Statia’s Medical Centre shuts down, relocates to Hospitainer

Statia’s Medical Centre shuts  down, relocates to Hospitainer


The emergency entrance at Queen Beatrix Medical Centre in St. Eustatius.


ST. EUSTATIUS--The board of directors of the St. Eustatius Healthcare Foundation (SEHF) stated that as a consequence of three staff members of the Queen Beatrix Medical Centre (QBMC) testing positive for COVID-19, it was decided to shut down all hospital operations at the facility and to relocate these to the Hospitainer.

  The Hospitainer, which was made available by the Netherlands, is designated to treat COVID-19 cases. The Dutch government also sent personal protective equipment. Active and retired nurses were trained to operate the Hospitainer.

  Several staff members at the medical centre had been in contact with an essential worker who tested positive for COVID-19.  Currently, three persons who were in contact with an infected person at QBMC have since tested positive for COVID-19. Two of these are lab technicians and the third is an Auxiliary Home nurse.

  On Sunday, when it was learned that members of the hospital staff were in contact with a person who had tested positive for the coronavirus, it was announced that visits to QBMC should be limited and that patients should make a call before visiting. In light of the current situation and hoping to mitigate the spread of the virus among hospital staff and patients, the medical centre has decided that those measures are not enough.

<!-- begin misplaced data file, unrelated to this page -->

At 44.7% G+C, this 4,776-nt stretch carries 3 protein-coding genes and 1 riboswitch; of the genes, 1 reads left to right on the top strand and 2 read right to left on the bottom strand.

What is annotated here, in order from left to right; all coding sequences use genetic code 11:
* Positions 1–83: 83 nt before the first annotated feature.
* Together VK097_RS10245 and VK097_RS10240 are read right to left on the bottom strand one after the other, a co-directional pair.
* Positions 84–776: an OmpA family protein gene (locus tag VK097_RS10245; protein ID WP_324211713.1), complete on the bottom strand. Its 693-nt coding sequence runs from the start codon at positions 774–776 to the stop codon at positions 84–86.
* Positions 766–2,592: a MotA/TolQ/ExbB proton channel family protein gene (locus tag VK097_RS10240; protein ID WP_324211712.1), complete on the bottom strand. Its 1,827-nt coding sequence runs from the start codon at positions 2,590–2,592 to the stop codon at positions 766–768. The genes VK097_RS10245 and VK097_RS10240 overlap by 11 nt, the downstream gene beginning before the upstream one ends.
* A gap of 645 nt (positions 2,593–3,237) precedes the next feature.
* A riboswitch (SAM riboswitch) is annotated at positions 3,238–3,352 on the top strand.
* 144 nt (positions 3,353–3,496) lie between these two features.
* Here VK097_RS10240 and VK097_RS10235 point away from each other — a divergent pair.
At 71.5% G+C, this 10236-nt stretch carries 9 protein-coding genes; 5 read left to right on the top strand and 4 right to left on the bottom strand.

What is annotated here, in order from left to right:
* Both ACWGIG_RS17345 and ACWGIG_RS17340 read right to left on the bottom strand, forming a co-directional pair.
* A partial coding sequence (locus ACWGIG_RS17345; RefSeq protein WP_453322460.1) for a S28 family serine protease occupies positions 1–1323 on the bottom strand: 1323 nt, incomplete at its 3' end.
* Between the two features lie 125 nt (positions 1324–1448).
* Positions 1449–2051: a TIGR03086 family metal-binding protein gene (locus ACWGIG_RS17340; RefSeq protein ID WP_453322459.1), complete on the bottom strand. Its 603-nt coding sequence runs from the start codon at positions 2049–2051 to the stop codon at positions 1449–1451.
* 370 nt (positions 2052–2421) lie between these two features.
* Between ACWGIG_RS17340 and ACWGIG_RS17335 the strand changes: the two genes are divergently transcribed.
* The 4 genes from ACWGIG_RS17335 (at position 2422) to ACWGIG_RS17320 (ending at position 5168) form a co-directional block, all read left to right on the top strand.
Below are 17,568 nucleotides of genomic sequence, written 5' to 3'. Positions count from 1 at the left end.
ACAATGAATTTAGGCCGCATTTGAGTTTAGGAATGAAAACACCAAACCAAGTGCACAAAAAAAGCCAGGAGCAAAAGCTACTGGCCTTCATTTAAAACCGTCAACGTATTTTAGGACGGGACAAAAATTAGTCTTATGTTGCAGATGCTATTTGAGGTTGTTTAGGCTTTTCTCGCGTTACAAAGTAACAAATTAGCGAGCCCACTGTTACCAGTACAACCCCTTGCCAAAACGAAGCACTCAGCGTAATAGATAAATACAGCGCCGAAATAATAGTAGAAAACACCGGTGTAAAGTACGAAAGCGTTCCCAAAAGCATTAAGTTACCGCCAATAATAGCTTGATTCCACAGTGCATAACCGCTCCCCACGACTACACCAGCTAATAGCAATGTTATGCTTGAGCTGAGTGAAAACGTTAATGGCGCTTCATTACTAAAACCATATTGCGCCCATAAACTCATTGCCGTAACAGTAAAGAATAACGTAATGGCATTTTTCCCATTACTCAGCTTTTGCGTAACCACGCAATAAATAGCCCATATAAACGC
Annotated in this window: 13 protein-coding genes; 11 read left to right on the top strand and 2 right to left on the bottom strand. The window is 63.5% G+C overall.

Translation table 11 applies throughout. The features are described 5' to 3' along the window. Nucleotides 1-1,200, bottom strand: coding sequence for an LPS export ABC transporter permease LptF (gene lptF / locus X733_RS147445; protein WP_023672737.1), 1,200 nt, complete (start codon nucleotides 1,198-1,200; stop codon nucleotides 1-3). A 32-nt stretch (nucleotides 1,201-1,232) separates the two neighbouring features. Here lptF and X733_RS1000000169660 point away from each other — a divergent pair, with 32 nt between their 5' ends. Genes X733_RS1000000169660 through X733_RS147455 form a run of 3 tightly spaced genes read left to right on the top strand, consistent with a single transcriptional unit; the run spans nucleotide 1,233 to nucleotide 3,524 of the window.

On Wednesday, September 9, and Thursday, September 10, QBMC will prepare a small transition of emergency operations to the Hospitainer. During these transition days, a doctor will be available for telephone consultations and emergencies only. The laboratory will also be available for emergencies only.

  The emergency entrance to the medical centre on Fort Oranjestraat will be used for accessing the building, while the front entrance at Queen Beatrix Road will be closed.

  Starting Friday, September 11, patients who have consulted with a doctor by telephone and need to be seen as well as emergency patients will be instructed to visit the Hospitainer. All medical, nursing and emergency care will be transferred to the Hospitainer until further notice.

  The SEHF board stated that they are well-aware this is a drastic decision, but due to the crisis they are facing the board is convinced these measures are necessary. The healthcare foundation extended its apologies for any inconvenience these measures may cause but stated that these measures must be put in place for the safety of both patients and staff. The public will be informed as the situation pertaining to COVID-19 develops or changes.

The Daily Herald

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